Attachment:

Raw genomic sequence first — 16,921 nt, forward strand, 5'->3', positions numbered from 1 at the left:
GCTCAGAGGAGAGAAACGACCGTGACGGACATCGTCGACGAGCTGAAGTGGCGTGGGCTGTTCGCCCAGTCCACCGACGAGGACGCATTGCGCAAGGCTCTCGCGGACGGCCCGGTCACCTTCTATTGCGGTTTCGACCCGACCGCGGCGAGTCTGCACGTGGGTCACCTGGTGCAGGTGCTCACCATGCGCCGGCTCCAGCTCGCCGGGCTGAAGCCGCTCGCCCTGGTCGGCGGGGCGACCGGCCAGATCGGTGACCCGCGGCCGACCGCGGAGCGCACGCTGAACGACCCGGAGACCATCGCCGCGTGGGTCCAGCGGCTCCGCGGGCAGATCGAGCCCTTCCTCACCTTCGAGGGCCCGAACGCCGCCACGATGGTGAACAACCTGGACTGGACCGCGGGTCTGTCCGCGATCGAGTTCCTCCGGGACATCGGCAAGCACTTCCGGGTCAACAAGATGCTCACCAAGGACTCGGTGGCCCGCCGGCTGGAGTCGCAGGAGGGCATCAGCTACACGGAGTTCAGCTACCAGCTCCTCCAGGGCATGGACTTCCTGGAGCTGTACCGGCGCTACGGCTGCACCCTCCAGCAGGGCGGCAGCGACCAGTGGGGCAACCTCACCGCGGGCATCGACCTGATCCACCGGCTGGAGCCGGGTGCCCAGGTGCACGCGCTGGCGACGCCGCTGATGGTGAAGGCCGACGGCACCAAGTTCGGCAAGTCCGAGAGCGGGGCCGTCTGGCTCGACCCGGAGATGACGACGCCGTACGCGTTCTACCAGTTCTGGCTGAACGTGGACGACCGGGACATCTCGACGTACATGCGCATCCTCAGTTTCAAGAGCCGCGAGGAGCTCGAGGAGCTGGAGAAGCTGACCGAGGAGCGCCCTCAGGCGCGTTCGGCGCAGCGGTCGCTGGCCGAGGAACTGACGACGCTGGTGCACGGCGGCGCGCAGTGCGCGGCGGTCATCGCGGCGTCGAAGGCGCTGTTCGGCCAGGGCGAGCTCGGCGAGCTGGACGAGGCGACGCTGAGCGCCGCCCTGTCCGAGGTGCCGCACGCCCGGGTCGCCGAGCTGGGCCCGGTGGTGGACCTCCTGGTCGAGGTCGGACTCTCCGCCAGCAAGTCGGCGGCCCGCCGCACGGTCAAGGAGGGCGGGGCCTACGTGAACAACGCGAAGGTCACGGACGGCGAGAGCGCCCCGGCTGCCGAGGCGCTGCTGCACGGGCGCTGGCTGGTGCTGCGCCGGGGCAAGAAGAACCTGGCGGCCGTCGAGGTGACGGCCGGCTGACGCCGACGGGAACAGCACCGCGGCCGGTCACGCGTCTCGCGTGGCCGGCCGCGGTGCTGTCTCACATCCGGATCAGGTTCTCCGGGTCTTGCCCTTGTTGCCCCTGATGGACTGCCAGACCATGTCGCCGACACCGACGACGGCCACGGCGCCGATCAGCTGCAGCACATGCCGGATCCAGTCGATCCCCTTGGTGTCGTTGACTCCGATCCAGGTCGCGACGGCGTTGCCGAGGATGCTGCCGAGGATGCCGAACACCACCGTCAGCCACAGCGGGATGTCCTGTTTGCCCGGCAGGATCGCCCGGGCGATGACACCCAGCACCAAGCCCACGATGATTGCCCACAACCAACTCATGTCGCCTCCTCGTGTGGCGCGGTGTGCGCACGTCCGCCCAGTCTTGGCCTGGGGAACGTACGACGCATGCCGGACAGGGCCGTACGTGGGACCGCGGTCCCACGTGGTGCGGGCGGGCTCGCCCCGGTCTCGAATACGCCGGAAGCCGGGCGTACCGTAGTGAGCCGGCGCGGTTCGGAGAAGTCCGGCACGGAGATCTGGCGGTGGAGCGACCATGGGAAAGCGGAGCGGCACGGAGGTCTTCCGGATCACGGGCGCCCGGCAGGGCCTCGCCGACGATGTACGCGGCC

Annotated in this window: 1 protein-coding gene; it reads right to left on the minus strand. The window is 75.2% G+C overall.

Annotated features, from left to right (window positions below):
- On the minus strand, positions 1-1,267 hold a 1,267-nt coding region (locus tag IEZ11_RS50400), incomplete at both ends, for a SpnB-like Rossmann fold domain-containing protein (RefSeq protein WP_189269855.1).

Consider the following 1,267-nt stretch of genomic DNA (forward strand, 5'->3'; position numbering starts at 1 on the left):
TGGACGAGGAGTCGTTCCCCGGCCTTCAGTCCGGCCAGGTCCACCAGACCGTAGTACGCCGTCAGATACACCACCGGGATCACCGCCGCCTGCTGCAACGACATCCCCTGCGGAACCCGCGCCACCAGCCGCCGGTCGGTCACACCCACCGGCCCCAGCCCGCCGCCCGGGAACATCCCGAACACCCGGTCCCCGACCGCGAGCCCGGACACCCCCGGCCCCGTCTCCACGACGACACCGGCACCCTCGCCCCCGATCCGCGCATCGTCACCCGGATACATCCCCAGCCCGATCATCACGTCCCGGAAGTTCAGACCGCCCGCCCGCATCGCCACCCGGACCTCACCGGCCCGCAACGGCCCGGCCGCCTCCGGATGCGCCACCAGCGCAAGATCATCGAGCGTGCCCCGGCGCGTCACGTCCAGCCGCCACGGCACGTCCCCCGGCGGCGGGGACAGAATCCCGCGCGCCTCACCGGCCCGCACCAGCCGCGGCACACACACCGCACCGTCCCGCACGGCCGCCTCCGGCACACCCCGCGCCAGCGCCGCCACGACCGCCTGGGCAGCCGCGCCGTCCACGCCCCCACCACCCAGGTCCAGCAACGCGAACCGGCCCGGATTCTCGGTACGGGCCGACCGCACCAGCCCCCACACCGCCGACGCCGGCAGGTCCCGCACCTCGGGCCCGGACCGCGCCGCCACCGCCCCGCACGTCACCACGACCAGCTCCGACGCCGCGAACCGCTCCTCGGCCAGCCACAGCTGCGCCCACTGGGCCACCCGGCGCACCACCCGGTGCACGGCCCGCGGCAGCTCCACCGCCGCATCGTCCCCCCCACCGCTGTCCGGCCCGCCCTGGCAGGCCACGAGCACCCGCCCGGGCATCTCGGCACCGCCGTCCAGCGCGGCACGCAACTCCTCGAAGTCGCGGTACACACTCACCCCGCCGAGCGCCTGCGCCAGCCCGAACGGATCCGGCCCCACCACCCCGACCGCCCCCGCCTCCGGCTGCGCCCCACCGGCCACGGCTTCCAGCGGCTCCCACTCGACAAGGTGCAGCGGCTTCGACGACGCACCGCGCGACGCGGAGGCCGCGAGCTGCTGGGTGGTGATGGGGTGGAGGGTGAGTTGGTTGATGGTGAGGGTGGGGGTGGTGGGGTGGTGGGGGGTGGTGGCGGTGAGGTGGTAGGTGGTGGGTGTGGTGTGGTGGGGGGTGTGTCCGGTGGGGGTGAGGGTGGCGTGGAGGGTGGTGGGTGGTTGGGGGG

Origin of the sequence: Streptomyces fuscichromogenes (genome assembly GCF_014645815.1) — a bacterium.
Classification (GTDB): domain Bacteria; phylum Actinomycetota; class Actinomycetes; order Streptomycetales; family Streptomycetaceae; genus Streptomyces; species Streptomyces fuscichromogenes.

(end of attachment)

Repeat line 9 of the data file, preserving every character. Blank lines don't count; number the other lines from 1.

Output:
Classification (GTDB): domain Bacteria; phylum Actinomycetota; class Actinomycetes; order Streptomycetales; family Streptomycetaceae; genus Streptomyces; species Streptomyces fuscichromogenes.